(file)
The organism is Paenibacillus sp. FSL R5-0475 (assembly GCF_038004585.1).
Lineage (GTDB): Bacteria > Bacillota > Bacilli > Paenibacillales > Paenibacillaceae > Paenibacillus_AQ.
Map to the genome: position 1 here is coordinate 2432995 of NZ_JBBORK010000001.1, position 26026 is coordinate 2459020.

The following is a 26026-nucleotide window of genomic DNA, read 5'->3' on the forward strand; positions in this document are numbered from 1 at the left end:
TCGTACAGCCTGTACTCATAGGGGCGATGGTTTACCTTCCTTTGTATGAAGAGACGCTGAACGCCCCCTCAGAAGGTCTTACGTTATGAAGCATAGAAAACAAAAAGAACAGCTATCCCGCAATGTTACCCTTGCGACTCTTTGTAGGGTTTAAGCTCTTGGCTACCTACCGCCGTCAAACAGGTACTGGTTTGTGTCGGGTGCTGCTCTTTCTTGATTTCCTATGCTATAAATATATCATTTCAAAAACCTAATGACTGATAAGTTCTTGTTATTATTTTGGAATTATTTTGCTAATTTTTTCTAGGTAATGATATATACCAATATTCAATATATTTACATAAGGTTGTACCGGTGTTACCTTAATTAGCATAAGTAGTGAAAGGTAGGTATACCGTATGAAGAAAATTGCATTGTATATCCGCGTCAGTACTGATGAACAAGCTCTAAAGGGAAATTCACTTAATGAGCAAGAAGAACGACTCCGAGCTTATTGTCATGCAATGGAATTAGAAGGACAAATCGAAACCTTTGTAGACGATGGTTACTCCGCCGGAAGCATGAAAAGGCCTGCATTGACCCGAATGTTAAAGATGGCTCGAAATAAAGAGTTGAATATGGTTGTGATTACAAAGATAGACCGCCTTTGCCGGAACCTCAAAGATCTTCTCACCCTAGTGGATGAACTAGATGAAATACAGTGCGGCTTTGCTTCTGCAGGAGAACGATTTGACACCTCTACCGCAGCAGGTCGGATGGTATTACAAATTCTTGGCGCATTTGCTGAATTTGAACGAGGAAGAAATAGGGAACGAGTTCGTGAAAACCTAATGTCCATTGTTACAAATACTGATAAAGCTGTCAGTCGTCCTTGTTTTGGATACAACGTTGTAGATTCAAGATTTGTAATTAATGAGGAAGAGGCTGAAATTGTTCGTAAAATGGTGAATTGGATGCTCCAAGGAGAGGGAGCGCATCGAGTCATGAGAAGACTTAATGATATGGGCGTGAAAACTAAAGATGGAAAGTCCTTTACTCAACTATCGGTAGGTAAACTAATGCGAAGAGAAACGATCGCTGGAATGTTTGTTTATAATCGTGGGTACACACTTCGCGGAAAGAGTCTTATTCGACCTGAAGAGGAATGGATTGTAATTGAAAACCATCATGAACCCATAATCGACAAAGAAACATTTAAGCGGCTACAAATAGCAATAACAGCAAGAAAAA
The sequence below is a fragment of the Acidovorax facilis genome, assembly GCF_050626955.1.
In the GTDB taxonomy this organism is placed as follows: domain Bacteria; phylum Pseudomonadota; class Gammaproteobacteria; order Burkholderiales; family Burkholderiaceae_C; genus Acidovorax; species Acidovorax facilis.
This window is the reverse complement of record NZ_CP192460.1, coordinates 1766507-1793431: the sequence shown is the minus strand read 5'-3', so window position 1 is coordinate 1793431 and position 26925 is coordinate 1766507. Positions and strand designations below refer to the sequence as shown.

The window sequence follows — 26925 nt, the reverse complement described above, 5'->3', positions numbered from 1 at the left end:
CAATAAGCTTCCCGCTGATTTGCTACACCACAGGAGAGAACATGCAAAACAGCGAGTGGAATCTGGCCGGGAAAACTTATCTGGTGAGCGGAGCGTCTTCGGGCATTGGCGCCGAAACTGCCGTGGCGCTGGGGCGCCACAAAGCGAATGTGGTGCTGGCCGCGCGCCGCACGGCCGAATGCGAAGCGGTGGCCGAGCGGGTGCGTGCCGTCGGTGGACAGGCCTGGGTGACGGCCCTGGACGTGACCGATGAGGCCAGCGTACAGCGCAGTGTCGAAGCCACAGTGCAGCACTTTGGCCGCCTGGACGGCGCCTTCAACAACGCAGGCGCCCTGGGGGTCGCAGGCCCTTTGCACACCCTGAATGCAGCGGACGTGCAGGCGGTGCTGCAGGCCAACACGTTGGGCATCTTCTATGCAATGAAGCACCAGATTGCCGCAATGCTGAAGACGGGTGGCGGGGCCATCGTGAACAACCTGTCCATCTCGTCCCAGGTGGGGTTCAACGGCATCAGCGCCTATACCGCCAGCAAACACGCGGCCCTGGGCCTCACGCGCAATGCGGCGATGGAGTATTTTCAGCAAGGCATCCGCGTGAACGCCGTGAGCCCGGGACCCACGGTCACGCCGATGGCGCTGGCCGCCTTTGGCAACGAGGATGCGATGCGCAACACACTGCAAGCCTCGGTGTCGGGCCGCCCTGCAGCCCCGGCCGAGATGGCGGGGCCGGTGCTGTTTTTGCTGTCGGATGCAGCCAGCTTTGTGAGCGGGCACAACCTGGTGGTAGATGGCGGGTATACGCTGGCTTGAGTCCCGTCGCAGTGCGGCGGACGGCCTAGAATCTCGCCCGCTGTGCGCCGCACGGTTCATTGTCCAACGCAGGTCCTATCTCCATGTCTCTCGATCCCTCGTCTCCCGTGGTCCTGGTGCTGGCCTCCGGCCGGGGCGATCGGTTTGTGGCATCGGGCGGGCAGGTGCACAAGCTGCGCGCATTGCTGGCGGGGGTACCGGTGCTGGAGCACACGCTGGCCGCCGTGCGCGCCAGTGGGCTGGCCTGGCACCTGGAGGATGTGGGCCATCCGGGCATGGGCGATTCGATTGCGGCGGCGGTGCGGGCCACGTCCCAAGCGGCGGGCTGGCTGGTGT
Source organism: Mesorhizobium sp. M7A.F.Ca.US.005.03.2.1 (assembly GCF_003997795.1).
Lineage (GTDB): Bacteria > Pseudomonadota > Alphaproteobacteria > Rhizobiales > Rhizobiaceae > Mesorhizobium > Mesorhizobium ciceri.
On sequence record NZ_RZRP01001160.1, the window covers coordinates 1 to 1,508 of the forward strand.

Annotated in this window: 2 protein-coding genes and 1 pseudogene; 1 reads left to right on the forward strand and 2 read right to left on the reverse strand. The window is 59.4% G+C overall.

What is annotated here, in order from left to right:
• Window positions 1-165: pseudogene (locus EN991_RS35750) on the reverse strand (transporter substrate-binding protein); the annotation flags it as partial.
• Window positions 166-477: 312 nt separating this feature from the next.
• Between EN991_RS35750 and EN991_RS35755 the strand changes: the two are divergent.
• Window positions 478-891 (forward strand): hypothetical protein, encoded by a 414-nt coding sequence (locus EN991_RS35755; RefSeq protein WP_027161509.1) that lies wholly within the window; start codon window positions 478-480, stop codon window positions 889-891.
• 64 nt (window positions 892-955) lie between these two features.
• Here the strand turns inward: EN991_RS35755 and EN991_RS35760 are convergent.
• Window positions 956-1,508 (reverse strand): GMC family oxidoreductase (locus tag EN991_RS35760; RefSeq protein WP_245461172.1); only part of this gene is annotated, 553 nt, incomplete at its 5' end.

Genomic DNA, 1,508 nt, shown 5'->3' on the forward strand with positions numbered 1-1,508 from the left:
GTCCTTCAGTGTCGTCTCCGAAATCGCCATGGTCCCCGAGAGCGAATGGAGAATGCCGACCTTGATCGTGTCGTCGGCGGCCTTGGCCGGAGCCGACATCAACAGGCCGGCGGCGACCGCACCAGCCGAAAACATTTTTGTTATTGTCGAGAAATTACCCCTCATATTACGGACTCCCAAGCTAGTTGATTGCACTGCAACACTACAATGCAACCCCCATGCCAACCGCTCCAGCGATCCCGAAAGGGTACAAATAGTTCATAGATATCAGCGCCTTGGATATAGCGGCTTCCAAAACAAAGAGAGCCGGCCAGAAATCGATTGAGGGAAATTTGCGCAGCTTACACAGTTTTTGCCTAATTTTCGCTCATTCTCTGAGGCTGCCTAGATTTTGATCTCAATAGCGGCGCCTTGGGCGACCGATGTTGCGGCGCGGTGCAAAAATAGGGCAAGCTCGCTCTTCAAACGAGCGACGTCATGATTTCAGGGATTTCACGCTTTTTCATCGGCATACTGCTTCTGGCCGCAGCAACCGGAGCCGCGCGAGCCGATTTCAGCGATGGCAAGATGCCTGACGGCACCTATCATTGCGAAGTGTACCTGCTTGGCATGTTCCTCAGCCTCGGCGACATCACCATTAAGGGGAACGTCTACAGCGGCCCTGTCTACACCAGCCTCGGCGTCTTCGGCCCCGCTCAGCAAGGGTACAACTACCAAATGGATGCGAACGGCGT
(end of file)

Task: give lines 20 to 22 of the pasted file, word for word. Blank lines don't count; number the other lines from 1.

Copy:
• 64 nt (window positions 892-955) lie between these two features.
• Here the strand turns inward: EN991_RS35755 and EN991_RS35760 are convergent.
• Window positions 956-1,508 (reverse strand): GMC family oxidoreductase (locus tag EN991_RS35760; RefSeq protein WP_245461172.1); only part of this gene is annotated, 553 nt, incomplete at its 5' end.